Grand Canyon National Park, Arizona (shot from the Bright Angel Point at the North Rim). Courtesy StefanB.
The Grand Canyon overwhelms our senses through its immense size, stratified and eye-catching rock layers, and more than 227 river miles. Most of us have stories to tell about visiting this icon of America. Mine began at the Canyon’s edge in Arizona while camping in the Kaibab National Forest in November. We were treated to a 3 a.m. Leonid meteor storm that only arrives once a century.
New actions by the Bush administration may imperil this magical place for generations to come. This past summer, the Bush administration’s Secretary of the Interior, Dirk Kempthorne, refused to protect the Grand Canyon from thousands of uranium mining claims that could poison the Colorado River, a vital water source for 25 million people from Las Vegas to Los Angeles to San Diego. Led by Rep. Raul Grijalva (D-Ariz.), the House Natural Resources Committee passed a resolution that ordered the lands immediately around the Grand Canyon be withdrawn from consideration for mining.
Under Section 203 of the Federal Land Policy and Management Act, if the House Natural Resources Committee passes such a resolution, the Secretary of the Interior must use his authority under the same law to invoke an “emergency withdrawal” of the threatened lands to prevent mining claims from being established on them.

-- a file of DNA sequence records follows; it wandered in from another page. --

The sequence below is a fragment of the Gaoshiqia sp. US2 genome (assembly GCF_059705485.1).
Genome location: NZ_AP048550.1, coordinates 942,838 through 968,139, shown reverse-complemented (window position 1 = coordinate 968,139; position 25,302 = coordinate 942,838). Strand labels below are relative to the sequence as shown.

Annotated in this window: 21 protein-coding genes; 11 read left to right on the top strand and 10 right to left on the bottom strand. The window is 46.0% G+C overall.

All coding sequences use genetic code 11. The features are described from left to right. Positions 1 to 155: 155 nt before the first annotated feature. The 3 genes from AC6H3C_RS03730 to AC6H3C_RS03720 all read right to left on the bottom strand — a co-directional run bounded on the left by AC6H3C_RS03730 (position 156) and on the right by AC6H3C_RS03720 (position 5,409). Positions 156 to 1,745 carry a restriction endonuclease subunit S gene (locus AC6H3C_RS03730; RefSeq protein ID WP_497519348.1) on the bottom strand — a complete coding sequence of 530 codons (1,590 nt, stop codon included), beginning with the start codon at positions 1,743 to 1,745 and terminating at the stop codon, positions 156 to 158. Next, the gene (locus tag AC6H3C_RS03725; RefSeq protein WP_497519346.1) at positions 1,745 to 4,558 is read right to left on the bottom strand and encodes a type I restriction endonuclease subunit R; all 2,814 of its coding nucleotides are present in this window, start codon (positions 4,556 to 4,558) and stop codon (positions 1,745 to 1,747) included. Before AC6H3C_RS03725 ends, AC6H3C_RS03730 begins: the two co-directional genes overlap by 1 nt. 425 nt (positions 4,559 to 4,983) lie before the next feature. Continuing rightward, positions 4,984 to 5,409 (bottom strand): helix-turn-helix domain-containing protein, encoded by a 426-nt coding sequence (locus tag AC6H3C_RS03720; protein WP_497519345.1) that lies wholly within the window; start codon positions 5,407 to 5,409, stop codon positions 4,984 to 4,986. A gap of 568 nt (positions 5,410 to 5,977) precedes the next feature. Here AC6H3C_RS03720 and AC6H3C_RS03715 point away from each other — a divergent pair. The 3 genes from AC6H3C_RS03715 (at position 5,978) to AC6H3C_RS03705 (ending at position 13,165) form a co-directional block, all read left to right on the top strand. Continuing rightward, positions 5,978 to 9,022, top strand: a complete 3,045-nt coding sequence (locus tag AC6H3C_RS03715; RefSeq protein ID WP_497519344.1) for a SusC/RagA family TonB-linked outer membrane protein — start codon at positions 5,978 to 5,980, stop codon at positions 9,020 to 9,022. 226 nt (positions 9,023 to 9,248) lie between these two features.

You know how President Bush’s appointee responded? Instead of taking the action asked for by the committee, the Bush Administration responded by proposing to eliminate altogether the federal rule requiring that he implement the resolution. In effect, Kempthorne is attempting to unilaterally revoke a federal statute that he is obligated to enforce! Moreover, he limited public comment on his proposal to 15 days (which concluded October 27th).
We now expect this rule change to be finalized before President Bush leaves office. This means that President Obama’s Interior Secretary will not be able to take emergency actions to keep mining claims away from National Parks, National Monuments, and other sensitive lands. If it can happen at the Grand Canyon, other public lands that are threatened in extreme cases of emergency by mineral development will have no recourse to protection either.
photo: Grand Canyon National Park, Arizona (shot from the Bright Angel Point at the North Rim). Courtesy StefanB.